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During her Everest trek in 2016. Image: Supplied.

There have been 11 deaths in two months as a record number of climbers rush to conquer Everest in 2019, with this year’s weather providing only a small number of days with conditions safe enough to summit.

This resulted in a 'traffic jam' at the top of the peak this month, which may have contributed to the deaths of climbers who spent longer than advised at the top of the world.

There has been at least one death every year since 1977.

Therefore, the prospect of not returning from the mountain must always be on an Everest climber's mind.

"I was prepared for that outcome and so was my family, we discussed that at length," Alyssa said of possibly dying on the mountain.

"I messaged before I left base camp for my final push and said 'I'll obviously make the right decisions and do what I can,' but this is a really unpredictable environment and you can be really fit and strong and still not know how your body will react to the altitude on any given day.

"It doesn't take a lot for you to get sick, so I was conscious of that. Especially when you are up at camp four [the final camp before the summit] and you're going over that 8000m mark, you are conscious of the fact that your life really is in your own hands.


"There's not a lot of assistance, there's not a lot of help, you have to be able to get back down much lower in order to get any help.

"It was always in the back of my mind, no matter how happy I was to reach the summit. You just know 'Alright, now I have to be really focused on the way back down.'"

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Alyssa on the summit of Mt Everest in 2018. Image: Supplied.

And if one forgets the danger of the hike, they are never too far from a harsh reminder.

Everest is the world’s largest open-air graveyard, littered with the bodies of those who have died while climbing it. Many bodies – most of which are in the death zone – have become markers for others attempting the climb.

Weather conditions, terrain and low oxygen levels make retrieving bodies high on Everest near-impossible – and even if you’re willing to try, an expedition to recover remains from the death zone can cost more than AU$110,000.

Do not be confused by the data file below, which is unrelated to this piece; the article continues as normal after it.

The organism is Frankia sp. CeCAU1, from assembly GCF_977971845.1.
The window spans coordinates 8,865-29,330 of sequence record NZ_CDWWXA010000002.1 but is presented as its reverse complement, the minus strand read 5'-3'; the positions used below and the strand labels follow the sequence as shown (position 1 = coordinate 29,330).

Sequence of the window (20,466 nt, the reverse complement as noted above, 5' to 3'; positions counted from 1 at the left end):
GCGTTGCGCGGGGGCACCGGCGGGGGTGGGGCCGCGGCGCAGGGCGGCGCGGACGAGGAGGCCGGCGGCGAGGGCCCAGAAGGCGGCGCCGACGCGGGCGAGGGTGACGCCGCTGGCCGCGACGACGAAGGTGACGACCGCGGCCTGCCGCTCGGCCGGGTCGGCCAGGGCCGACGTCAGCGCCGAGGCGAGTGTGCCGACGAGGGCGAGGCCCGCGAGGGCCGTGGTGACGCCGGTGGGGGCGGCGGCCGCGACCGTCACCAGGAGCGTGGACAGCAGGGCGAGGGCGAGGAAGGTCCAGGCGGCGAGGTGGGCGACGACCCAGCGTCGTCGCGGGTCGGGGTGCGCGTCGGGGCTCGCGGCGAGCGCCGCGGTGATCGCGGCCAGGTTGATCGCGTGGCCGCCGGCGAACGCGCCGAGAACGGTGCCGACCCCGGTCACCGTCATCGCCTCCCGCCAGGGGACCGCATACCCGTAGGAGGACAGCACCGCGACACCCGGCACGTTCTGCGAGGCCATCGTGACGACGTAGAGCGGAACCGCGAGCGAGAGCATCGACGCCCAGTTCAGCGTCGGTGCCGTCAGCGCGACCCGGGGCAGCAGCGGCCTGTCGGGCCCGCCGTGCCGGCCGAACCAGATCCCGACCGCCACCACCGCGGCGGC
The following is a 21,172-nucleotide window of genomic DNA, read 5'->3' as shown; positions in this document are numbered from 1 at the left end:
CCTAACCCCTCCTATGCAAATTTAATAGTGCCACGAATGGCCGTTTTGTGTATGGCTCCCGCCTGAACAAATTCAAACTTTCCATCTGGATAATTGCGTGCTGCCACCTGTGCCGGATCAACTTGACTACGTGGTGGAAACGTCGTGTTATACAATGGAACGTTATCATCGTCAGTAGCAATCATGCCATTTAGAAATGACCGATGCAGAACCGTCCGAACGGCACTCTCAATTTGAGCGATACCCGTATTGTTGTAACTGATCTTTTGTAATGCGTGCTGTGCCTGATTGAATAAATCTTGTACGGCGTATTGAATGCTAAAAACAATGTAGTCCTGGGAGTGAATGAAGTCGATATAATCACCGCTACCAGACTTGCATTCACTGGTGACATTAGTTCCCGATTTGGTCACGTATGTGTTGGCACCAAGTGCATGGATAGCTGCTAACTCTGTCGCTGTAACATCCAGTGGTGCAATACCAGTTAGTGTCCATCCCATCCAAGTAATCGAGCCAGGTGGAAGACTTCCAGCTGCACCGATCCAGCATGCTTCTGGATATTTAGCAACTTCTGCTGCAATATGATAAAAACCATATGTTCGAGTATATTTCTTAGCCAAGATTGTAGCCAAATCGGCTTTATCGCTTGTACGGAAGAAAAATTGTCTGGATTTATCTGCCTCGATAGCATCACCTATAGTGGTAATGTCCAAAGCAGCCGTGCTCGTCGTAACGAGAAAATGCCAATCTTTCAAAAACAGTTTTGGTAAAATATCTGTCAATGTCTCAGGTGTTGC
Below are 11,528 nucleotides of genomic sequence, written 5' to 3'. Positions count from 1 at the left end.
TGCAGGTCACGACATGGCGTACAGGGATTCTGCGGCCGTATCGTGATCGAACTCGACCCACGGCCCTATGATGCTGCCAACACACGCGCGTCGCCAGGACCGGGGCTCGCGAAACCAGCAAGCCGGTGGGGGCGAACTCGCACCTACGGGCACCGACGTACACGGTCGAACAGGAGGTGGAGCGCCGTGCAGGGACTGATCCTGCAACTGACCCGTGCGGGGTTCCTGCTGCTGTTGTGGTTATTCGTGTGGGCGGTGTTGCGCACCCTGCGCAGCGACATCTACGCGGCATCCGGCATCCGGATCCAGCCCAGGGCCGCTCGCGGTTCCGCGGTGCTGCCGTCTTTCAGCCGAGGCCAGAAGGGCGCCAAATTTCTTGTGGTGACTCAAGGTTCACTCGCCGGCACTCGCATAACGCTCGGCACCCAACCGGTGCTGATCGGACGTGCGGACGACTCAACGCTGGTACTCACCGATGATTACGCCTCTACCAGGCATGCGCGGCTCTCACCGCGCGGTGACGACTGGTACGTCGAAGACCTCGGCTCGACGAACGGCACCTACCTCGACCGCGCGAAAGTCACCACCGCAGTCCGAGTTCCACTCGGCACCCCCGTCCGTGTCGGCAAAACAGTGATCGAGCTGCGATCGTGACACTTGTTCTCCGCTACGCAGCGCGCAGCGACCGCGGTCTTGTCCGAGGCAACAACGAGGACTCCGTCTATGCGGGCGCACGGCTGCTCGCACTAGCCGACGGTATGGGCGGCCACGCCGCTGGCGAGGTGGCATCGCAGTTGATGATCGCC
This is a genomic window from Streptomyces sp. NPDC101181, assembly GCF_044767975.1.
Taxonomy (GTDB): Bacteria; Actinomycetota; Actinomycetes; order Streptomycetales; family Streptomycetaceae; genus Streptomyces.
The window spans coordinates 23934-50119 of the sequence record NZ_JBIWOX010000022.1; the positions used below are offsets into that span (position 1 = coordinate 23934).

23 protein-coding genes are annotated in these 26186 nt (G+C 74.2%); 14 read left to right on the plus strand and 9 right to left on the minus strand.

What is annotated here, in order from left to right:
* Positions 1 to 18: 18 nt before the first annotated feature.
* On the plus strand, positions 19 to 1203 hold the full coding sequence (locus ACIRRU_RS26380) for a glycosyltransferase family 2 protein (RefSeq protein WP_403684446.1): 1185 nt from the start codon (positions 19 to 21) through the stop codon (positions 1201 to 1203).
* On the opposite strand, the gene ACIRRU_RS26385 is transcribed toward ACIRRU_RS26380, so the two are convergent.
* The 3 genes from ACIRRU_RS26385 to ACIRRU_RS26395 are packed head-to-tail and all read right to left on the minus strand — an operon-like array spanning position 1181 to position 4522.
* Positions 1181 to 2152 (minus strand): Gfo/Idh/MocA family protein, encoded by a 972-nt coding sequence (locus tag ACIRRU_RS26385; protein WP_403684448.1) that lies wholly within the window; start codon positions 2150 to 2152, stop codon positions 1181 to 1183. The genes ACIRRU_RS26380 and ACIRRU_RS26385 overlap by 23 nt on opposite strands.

Alyssa said she saw bodies in the death zone during her ascents.

A day before her summit push last year, when climbing from the Tibetan side of the mountain, Alyssa heard about a fellow climber's death.

"We heard that a Russian climber had died due to altitude sickness near the summit and we passed him on the way up.

"I think it brings it home. These are the people you were at base camp with, so you sort of know [them] within the community, and you think 'Why them and not me?'. It certainly makes you realise it very easily could've been me."

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"It's a pretty intense experience," Alyssa said. Image: Supplied.

Three years on from her first summit, and a year after her second, Alyssa has had plenty of time to reflect on her accomplishments.

She described the feeling of conquering Everest as "surreal".

"At first, you're just elated. You're on cloud nine for a few weeks," she said.

"There's certainly challenges with it as well... It's a pretty intense experience in a lot of ways, good and bad, so it takes a little bit of time.

"You still have to remind yourself all the time like 'Oh that's right, I can't believe I reached the summit'. I wasn't sure that I could. I always believed in it but you never know until you prove it to yourself."